Bless Me Scrum Master, for I Have Sinned

August 21, 2020 Focus area: Digital Transformation

“Tell me your sins my child” says the scrum master (in an Irish accent). A response comes from you “it has been three weeks since my last user story completion and I am one iteration behind”. “Repeat the agile manifesto three times, do a root cause analysis and your sins will be forgiven” says the scrum master.

Okay, this is all said tongue-in-cheek, but for many people the experience of a daily stand-up can feel like going to confession. This presents a few problems and stems from the idea that the agile way of working is simply another “waterfall” or “command and control” style of project management, which is very opposite to the principals of agile working modes. Often the blame is placed on the person/team who were supposed to “deliver” the user story as opposed to looking to the scrum master who is supposed to play the servant leader/process master role within the team.

If a team member comes into a stand-up and is told each time that they are behind on their user story, they are going to have a negative association with that meeting, they are going to hate being there and they are likely to start hating the whole agile transformation because of this. A study into married couples showed that successful couples had 5 positive interactions to every 1 negative interaction. It stands to reason that more positive interactions than negative ones in any relationship (including that a of a scrum team) will lead to better outcomes. The scrum master plays a significant role in ensuring that the team actually enjoys what they are doing. They play a pivotal role in ensuring that the team members actually enjoy an agile way of working and that the team performs better than they did in their previous mode of working.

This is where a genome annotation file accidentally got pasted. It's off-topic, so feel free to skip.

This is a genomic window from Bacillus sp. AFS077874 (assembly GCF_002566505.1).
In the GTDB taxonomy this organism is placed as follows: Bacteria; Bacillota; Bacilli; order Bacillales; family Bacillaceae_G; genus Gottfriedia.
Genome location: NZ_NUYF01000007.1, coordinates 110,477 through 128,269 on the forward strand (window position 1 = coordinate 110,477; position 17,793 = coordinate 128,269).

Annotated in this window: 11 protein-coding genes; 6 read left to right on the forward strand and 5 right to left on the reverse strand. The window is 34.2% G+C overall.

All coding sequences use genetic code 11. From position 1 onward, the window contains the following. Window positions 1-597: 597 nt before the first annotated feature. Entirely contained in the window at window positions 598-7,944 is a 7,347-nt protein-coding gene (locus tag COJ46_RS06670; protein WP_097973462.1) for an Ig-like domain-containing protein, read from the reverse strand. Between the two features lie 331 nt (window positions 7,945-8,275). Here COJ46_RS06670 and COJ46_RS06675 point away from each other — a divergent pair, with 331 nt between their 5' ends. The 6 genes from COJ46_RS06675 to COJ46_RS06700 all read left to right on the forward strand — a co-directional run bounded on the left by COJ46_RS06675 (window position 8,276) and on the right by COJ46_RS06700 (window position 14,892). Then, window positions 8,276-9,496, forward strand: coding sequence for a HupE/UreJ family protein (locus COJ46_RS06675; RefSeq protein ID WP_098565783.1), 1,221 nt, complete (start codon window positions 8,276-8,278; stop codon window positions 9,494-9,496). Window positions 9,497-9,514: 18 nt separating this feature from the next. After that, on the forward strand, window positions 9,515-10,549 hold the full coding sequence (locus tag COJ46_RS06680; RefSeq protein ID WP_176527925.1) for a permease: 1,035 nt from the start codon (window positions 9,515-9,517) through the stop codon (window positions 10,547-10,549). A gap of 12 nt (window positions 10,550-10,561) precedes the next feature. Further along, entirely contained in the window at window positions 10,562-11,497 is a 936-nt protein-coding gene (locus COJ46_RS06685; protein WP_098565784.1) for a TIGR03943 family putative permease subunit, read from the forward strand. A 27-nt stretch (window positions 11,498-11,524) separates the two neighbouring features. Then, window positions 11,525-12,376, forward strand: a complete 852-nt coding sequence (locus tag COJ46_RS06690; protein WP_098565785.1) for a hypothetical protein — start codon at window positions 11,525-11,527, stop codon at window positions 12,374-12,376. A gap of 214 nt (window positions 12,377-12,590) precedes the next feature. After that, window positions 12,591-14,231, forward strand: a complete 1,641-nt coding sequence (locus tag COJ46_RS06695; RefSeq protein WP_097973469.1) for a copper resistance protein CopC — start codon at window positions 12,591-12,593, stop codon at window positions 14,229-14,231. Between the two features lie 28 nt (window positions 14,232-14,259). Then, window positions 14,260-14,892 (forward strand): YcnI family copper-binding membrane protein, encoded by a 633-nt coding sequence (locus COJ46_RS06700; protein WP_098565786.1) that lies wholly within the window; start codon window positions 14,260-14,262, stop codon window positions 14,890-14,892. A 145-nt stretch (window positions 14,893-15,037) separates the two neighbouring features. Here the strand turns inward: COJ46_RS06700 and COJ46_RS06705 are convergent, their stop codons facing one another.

A scrum master’s primary role is to ensure that the team is protected from outsider meddling and is on track for delivery of their planned work. The scrum master is definitely not there to point the finger at people when the work is not finished, but rather s/he should be asking the question of “what caused this work to be delayed?”. This could be a number of reasons. In a transitioning organisation, the line manager might have pulled team members out and put them on another project, there could be external dependencies, someone could have gotten sick, the user story might not have been properly defined and/or refined and the list goes on.

So, if you are a scrum master reading this and you have been treating the daily stand-up more like a confession than a window into the team to help them solve problems, don’t be discouraged! See your role as helping the team members understand what’s causing the delay and, together with them, help them solve the problem. The focus then shifts from the team member being the problem to the team member having a problem that you can help them solve. This means that there is faster delivery, as the problem is solved, and there is a much more positive relationship with that team member, meaning the team as a whole is happier and more productive.

If you are a member of a team, and your daily stand-up feels like going to confession, don’t point your scrum master to this team and say “aha!”, this will just increase the negative feelings between everyone in the team. Rather, try and help your scrum master out in their role, say things like “hey, I think this is problem and it’s going to slow me down, can you help me?”. Remember they are also feeling their way through this new process a lot of the time. This approach will increase your collaboration and ultimately help you to be more effective as a unit.